The doctrine of ABC has long been used as shorthand by many HIV non-governmental organisations as the foundation of comprehensive HIV prevention programmes. The ‘ABC’ stands for ‘Abstinence; Be faithful; and use Condoms.’ ABC has been presented as: abstain; if you can’t abstain, then be faithful; and if you can’t be faithful, then use a condom.
Recently, in a conference of Christian Aid (CA) HIV partners from around the world, CA became aware of problems implicit in the ABC approach. Some of the messages given to mitigate the spread of HIV have had the unfortunate consequence of adding to the stigma surrounding it; ABC is one such message.
ABC as a theory is not well suited to the complexities of human life. If you or your partner have been tested positive for HIV and still have unprotected sexual intercourse, then this puts the other person at risk of HIV infection. While abstinence may be appropriate at some stages of life, faithfulness is for many people the preferred choice, but unfortunately is not a guarantee against infection. According to these definitions, the use of a condom automatically puts a person in the category of one who can not be faithful or does not want to abstain. This fuels stigma and precludes safer sexual practices.
CA partner ANERELA+ (the African Network of Religious Leaders Living with or personally affected by HIV and AIDS) has developed a new model for a comprehensive HIV response, called SAVE.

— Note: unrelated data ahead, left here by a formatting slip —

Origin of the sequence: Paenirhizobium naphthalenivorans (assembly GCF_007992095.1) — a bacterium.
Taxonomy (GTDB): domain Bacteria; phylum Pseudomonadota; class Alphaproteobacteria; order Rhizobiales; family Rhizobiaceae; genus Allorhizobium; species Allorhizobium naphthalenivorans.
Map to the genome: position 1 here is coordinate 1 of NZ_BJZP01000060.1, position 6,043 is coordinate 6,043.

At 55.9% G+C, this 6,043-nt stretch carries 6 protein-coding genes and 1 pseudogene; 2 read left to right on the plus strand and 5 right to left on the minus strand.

Voluntary counselling and testing (VCT)
Empowerment through education.
In discussions with our partners from around the world, CA has decided to adopt SAVE as the basis for a comprehensive approach to HIV. HIV is a virus, not a moral issue. The response to HIV should therefore be based on public health measures and human rights principles.
HIV prevention can never be effective without a care component. The SAVE model combines prevention and care components, as well as providing messages to counter stigma
S refers to safer practices covering all the different modes of HIV transmission. For example: safe blood for blood transfusion; barrier methods for penetrative sexual intercourse; sterile needles and syringes for injecting; safer methods for scarification; and adoption of universal medical precautions.
A refers to available medications. Antiretroviral (ARV) therapy is by no means the only medical intervention needed by people living with HIV or AIDS (PLHA). Long before it may be necessary, or desirable, for a person to commence ARV therapy, some HIV associated infections will have to be treated. Treating these infections results in better quality of life, better health and longer term survival. Every person needs good nutrition and clean water, and this is doubly true for PLHA.
V refers to voluntary counselling and testing. Individuals who know their HIV status are in a better position to protect themselves from infection; and if they are HIV-positive, from infecting another. Someone who is HIV-positive can be provided with information and support to enable them to live positively. People who are ignorant of their HIV status, or who are not cared for, can be sources of new HIV infections.
E refers to empowerment through education. It is not possible to make informed decisions about any aspect of HIV or sexual behaviour without access to all the relevant facts. Inaccurate information and ignorance are two of the greatest factors driving HIV- and AIDS-related stigma and discrimination. Correct, non-judgmental information needs to be disseminated to all, inside and outside churches. This will assist people to live positively – whatever their HIV status – and to break down barriers which HIV has created between people and within communities. Education also includes information on good nutrition, stress management, and the need for physical exercise.